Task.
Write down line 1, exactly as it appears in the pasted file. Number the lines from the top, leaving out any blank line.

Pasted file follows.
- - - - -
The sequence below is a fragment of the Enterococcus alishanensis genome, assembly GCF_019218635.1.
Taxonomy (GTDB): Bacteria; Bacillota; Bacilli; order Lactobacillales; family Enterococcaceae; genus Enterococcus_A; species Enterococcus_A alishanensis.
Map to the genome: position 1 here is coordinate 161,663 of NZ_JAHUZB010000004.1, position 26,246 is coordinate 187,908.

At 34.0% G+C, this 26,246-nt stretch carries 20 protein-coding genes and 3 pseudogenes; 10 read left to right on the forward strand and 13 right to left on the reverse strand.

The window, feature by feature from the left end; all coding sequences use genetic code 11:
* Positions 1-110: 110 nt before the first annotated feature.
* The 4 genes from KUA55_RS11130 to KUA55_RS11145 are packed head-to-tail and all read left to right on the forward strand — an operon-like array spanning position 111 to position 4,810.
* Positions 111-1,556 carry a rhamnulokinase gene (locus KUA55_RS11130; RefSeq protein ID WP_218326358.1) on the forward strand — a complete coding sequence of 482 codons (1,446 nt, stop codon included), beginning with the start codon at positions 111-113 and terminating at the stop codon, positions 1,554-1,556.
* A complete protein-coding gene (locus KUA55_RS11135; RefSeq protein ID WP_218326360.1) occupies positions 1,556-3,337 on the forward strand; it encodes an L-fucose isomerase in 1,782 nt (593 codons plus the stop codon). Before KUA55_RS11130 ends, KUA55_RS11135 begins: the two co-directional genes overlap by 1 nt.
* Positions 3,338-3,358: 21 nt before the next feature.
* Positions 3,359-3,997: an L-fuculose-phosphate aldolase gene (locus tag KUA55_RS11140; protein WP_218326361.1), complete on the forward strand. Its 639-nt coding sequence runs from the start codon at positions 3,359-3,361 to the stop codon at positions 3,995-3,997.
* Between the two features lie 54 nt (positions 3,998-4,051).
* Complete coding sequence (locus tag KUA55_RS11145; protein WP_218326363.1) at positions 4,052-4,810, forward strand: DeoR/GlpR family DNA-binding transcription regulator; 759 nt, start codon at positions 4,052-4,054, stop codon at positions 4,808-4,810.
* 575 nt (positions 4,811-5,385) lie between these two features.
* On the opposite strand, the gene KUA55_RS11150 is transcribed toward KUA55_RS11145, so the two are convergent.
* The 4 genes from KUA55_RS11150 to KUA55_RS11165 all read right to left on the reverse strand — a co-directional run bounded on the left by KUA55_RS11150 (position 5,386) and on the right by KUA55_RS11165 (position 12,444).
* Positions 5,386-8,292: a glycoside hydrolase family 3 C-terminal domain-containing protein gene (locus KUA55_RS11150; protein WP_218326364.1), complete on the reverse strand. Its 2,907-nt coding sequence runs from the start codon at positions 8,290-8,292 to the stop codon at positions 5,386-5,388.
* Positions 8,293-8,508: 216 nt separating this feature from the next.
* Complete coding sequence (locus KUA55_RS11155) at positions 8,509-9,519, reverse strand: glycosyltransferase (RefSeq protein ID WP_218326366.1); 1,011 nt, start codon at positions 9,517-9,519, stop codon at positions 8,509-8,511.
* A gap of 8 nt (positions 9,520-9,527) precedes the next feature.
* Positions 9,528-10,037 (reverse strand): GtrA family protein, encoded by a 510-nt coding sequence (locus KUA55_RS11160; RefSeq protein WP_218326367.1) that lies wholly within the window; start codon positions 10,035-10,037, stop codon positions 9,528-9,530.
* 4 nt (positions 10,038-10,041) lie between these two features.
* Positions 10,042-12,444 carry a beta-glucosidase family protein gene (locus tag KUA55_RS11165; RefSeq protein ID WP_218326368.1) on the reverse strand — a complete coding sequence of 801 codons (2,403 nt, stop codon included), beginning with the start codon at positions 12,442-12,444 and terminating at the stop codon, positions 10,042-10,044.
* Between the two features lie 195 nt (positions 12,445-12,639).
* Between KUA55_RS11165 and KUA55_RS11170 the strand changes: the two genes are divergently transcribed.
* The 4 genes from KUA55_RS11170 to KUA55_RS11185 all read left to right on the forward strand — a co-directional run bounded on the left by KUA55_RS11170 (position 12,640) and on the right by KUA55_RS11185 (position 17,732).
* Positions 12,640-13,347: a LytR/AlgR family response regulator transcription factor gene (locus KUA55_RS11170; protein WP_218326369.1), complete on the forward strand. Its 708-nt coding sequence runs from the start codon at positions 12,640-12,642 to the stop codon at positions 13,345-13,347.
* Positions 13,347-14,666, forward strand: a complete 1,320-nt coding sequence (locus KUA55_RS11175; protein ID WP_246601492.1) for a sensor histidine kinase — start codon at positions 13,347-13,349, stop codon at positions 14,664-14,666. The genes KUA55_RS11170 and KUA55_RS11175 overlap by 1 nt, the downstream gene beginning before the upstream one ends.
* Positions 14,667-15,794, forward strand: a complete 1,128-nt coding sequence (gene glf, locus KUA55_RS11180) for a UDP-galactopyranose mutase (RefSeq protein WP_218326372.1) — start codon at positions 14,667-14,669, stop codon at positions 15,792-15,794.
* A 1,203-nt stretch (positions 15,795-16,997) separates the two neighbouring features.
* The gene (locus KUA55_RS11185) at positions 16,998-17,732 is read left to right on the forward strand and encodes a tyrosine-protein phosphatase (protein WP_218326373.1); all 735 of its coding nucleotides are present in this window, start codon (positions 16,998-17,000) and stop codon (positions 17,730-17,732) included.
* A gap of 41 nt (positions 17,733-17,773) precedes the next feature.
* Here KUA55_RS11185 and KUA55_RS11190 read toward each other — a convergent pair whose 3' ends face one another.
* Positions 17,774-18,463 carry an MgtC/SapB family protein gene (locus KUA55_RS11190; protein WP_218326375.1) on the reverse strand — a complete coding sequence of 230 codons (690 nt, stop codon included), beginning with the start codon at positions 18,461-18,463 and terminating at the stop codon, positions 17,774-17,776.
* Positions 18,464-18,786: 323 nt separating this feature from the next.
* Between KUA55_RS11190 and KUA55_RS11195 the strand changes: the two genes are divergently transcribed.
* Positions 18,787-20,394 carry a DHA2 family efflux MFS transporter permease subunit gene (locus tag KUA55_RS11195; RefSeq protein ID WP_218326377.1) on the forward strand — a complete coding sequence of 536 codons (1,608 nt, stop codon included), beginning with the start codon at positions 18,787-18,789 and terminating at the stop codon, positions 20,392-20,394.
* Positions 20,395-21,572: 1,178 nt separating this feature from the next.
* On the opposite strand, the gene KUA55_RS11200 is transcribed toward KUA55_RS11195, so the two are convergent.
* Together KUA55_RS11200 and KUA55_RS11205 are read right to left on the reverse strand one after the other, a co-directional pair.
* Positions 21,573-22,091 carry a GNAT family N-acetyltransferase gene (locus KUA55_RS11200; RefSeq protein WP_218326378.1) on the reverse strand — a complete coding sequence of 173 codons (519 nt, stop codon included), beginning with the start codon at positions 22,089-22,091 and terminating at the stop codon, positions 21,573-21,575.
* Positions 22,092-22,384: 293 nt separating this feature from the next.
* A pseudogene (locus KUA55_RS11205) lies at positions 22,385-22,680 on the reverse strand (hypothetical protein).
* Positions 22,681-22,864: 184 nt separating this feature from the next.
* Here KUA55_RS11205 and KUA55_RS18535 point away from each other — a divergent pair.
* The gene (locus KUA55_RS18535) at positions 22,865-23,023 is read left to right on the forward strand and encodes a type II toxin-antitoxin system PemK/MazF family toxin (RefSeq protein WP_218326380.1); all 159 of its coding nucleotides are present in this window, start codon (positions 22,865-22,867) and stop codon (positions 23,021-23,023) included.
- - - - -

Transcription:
The sequence below is a fragment of the Enterococcus alishanensis genome, assembly GCF_019218635.1.